Puyallup couple lucky at casino, unlucky with feds

KING 5's Chris Ingalls reports on a Puyallup couple that hit it big at the casinos but now has to pay taxpayers back.

Luck ran out Friday for a Western Washington couple that has won more than a million dollars in the last few years gambling at casinos.

Cheryl D. Mann appeared in federal court in Tacoma for sentencing on a charge that she received welfare benefits, while not reporting to the government her casino winnings.

Court records show that gambling winnings from Mann and her husband since 2012 have totaled $1,604,652 on slot machines.

Records show that during the same time period, Mann received more than $80,000 in Social Security disability benefits, food stamps and medical coverage.

The United States Attorney’s Office in Seattle does not dispute that Mann has a legitimate disability, but said she broke the law when she did not report the winnings to the government.

The law requires welfare recipients to report all income, and the $1,000,000 in winnings would have disqualified Mann and her husband from receiving benefits.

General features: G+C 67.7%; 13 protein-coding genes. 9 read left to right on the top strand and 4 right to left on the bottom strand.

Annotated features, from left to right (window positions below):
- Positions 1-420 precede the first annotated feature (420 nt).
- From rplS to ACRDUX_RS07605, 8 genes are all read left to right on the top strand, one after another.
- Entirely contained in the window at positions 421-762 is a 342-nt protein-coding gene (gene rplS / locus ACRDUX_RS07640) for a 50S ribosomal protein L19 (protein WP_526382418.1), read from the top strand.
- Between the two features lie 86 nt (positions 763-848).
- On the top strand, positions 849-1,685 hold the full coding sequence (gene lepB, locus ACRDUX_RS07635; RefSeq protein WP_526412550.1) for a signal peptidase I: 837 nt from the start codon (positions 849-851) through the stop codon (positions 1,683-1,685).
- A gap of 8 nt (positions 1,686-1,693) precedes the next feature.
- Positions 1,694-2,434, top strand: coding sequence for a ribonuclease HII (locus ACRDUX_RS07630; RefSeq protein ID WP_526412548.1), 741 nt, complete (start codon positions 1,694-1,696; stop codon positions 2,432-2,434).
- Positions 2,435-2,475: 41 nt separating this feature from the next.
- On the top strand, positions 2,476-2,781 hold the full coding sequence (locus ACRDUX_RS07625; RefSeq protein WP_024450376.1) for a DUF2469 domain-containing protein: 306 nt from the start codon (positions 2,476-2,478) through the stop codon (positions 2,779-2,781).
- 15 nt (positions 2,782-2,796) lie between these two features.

How she got the money to gamble remains in question.

At her sentencing Friday, Mann’s defense lawyer said she was simply a good gambler.

“She had a system at the casino. It worked,” Colin Fieman told the court.

But there could have been another source of income.

Mann’s husband, who is not named in court documents, is expected to plead guilty next week in a nearly $3 million investment scheme in Alaska.

Mann’s lawyer insisted his client played no part in that scheme.

Records show that Mann and her husband won jackpots on slot machines dozens of times over the years, with winnings ranging from $1,000 to $36,000.

Judge Ronald Leighton cited Mann’s legitimate disability and lack of criminal record when he sentenced her to a term of three years probation, instead of the fourth months in prison the federal government requested.

Leighton also banned Mann from casinos and ordered her to repay more than $80,000 in stolen benefits.

“I never pictured myself in a place where I’d be dealing with fraud,” a tearful Mann said in an apology to the court.

 

Editor's note: Mann is serving three years probation, not three months as previously stated in the video. 

© 2017 KING-TV


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